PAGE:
US wanted more time to cose USNAS

Americans would leave the Naval Air Station it is closing in September, 1995.

Americans would leave the Naval Air Station it is closing in September, 1995.

The US wanted to return the Base and Civil Air Terminal "in such a way that if we wanted to come back here we would be a welcome guest,'' Mr. Joseph P.

O'Neill told the Kiwanis Club of Hamilton.

"If we do it in any other way, we dishonour ourselves, we make enemies, and it is not what I have been sent down here to do,'' he said.

A high-ranking career diplomat, Mr. O'Neill arrived in Bermuda in February to help fill a long gap created by the delay in naming a political appointment to succeed former US Consul General Mr. Ebersole Gaines.

With the dicey issues of the US Base closures and Independence on the agenda at the same time, he is seen as a troubleshooter.

Mr. O'Neill said there was a long history of cooperation between Americans and Bermudians dating to before 1776. And he raised the possibility the US might want a Base in Bermuda again in the not-too-distant future. He said the Americans would have preferred to keep a smaller presence in Bermuda, rather than close the Base entirely. Nor did it want such a short time frame for handing the Base back, he said.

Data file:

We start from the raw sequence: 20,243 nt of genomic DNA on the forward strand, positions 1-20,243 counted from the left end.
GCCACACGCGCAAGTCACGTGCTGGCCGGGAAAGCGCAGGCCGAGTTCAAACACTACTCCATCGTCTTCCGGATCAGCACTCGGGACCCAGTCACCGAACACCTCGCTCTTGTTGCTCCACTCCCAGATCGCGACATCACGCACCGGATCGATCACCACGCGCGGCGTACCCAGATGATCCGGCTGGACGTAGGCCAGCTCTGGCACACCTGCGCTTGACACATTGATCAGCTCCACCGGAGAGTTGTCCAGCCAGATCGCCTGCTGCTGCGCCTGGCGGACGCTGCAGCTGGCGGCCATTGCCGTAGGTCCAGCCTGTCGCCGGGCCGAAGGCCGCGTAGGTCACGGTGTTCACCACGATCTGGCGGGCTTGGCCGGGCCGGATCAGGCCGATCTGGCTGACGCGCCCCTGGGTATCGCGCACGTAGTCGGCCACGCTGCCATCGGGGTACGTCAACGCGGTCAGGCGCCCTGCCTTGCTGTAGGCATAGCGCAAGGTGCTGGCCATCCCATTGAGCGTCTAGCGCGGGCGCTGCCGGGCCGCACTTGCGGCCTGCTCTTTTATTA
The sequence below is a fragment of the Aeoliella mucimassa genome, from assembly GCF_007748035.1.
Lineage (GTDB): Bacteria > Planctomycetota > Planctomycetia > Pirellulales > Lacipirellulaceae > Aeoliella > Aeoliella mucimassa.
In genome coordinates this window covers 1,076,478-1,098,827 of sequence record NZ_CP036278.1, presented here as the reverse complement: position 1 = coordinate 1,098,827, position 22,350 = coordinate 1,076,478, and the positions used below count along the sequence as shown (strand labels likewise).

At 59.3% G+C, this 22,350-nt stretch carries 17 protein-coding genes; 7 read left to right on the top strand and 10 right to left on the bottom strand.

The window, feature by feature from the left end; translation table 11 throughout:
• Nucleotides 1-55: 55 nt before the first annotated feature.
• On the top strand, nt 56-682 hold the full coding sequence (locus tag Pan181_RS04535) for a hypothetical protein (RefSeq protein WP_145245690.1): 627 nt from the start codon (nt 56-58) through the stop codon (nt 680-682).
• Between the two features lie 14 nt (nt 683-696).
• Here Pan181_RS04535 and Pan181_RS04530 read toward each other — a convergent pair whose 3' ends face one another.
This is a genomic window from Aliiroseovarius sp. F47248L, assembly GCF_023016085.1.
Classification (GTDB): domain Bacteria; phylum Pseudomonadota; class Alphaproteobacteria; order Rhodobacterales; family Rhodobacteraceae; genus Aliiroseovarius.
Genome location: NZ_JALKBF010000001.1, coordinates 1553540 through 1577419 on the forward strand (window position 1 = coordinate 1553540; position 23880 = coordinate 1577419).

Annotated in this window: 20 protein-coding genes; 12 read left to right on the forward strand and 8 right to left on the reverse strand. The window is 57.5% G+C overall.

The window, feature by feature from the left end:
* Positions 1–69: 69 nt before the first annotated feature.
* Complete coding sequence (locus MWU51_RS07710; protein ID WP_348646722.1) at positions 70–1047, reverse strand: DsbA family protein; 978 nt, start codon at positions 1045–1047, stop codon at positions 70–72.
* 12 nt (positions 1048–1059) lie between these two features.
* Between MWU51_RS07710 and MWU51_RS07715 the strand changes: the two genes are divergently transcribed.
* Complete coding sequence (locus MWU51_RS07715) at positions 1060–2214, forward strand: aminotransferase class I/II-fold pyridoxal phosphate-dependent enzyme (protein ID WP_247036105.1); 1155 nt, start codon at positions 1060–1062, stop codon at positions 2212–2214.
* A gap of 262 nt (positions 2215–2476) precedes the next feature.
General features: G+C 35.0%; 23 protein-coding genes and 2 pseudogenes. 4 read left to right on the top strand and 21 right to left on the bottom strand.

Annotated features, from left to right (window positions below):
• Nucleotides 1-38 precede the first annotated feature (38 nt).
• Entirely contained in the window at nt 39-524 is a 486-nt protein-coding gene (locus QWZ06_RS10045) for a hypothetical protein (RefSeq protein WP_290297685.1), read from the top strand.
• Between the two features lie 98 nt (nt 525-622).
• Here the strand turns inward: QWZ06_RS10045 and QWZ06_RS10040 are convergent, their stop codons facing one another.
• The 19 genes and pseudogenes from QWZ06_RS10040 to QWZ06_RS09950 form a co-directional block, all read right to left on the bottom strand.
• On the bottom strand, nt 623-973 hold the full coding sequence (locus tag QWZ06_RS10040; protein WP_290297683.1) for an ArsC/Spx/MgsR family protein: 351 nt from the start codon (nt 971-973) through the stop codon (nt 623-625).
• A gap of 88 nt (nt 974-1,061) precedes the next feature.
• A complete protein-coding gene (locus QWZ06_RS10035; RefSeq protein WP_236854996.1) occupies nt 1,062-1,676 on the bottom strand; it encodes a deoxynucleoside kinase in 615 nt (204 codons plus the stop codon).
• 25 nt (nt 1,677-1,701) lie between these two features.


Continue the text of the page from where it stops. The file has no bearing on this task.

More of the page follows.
"But there is in the US a thing called freedom of the Press,'' he said. TV journalist Mr. Sam Donaldson "came down from ABC and did a hatchet job on us.

He did not give the US Government the proper amount of time to hand over the Base to Bermudians as we would have liked to have done it.'' Nevertheless, he predicted there would be no noticeable difference in air operations after the US left.

Also "there are suggestions that we're going to leave behind toxic waste, and asbestos'', he said. "There are already arrangements made for ships to come down and take away most of this.'' The Base would be "no harm to anybody''.

And Bermuda would "profit'' from the infrastructure left behind.

"Houses, the Airport, all the facilities that we can hand back, the schools, the bowling alley, the McDonald's, when we want to use the facilities, we're going to have to come to the Government of Bermuda and say, `Please'.

"We may have to pay a service charge, if that's what your Government decides.'' The US did not plan to get involved in the Independence issue.

"Regardless of what happens, the relation between the people of Bermuda and the people of the US is longstanding, is safe, is secure, and is made of good solid rock.''

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